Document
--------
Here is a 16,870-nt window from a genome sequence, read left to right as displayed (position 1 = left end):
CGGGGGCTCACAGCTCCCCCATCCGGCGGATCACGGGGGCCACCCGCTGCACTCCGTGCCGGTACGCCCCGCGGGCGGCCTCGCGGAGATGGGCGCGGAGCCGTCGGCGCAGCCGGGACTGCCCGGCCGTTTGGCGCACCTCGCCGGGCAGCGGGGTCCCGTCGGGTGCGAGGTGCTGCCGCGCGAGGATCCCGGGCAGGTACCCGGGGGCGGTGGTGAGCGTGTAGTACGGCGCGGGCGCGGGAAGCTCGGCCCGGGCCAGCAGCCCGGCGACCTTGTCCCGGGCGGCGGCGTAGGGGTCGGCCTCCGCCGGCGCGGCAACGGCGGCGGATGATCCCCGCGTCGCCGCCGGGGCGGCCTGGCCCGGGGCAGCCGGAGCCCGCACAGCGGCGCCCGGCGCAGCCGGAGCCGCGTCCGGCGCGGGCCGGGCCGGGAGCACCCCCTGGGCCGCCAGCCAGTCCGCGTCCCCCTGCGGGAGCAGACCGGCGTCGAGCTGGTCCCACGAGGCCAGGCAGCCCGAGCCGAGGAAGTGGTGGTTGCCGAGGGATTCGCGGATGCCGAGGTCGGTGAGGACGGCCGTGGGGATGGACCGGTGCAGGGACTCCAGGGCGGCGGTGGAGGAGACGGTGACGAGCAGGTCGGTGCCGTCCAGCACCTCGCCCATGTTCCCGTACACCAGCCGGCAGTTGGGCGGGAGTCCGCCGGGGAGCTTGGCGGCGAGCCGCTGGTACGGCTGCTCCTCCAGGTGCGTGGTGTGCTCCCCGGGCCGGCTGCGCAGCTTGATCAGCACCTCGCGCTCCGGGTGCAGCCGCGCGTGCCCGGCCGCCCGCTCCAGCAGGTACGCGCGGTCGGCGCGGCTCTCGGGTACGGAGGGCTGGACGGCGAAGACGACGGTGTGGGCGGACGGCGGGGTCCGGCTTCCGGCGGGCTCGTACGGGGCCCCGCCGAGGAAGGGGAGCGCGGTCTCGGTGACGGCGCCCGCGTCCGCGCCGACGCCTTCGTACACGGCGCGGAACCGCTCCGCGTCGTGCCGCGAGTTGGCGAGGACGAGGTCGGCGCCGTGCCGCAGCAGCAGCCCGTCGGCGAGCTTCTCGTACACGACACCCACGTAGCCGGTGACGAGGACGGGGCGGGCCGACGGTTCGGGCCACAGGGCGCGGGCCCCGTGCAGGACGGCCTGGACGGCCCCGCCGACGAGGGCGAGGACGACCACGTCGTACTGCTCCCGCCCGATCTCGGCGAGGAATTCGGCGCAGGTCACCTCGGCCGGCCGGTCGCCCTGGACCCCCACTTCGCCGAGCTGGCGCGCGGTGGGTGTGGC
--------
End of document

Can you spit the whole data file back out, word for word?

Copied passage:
Here is a 16,870-nt window from a genome sequence, read left to right as displayed (position 1 = left end):
CGGGGGCTCACAGCTCCCCCATCCGGCGGATCACGGGGGCCACCCGCTGCACTCCGTGCCGGTACGCCCCGCGGGCGGCCTCGCGGAGATGGGCGCGGAGCCGTCGGCGCAGCCGGGACTGCCCGGCCGTTTGGCGCACCTCGCCGGGCAGCGGGGTCCCGTCGGGTGCGAGGTGCTGCCGCGCGAGGATCCCGGGCAGGTACCCGGGGGCGGTGGTGAGCGTGTAGTACGGCGCGGGCGCGGGAAGCTCGGCCCGGGCCAGCAGCCCGGCGACCTTGTCCCGGGCGGCGGCGTAGGGGTCGGCCTCCGCCGGCGCGGCAACGGCGGCGGATGATCCCCGCGTCGCCGCCGGGGCGGCCTGGCCCGGGGCAGCCGGAGCCCGCACAGCGGCGCCCGGCGCAGCCGGAGCCGCGTCCGGCGCGGGCCGGGCCGGGAGCACCCCCTGGGCCGCCAGCCAGTCCGCGTCCCCCTGCGGGAGCAGACCGGCGTCGAGCTGGTCCCACGAGGCCAGGCAGCCCGAGCCGAGGAAGTGGTGGTTGCCGAGGGATTCGCGGATGCCGAGGTCGGTGAGGACGGCCGTGGGGATGGACCGGTGCAGGGACTCCAGGGCGGCGGTGGAGGAGACGGTGACGAGCAGGTCGGTGCCGTCCAGCACCTCGCCCATGTTCCCGTACACCAGCCGGCAGTTGGGCGGGAGTCCGCCGGGGAGCTTGGCGGCGAGCCGCTGGTACGGCTGCTCCTCCAGGTGCGTGGTGTGCTCCCCGGGCCGGCTGCGCAGCTTGATCAGCACCTCGCGCTCCGGGTGCAGCCGCGCGTGCCCGGCCGCCCGCTCCAGCAGGTACGCGCGGTCGGCGCGGCTCTCGGGTACGGAGGGCTGGACGGCGAAGACGACGGTGTGGGCGGACGGCGGGGTCCGGCTTCCGGCGGGCTCGTACGGGGCCCCGCCGAGGAAGGGGAGCGCGGTCTCGGTGACGGCGCCCGCGTCCGCGCCGACGCCTTCGTACACGGCGCGGAACCGCTCCGCGTCGTGCCGCGAGTTGGCGAGGACGAGGTCGGCGCCGTGCCGCAGCAGCAGCCCGTCGGCGAGCTTCTCGTACACGACACCCACGTAGCCGGTGACGAGGACGGGGCGGGCCGACGGTTCGGGCCACAGGGCGCGGGCCCCGTGCAGGACGGCCTGGACGGCCCCGCCGACGAGGGCGAGGACGACCACGTCGTACTGCTCCCGCCCGATCTCGGCGAGGAATTCGGCGCAGGTCACCTCGGCCGGCCGGTCGCCCTGGACCCCCACTTCGCCGAGCTGGCGCGCGGTGGGTGTGGC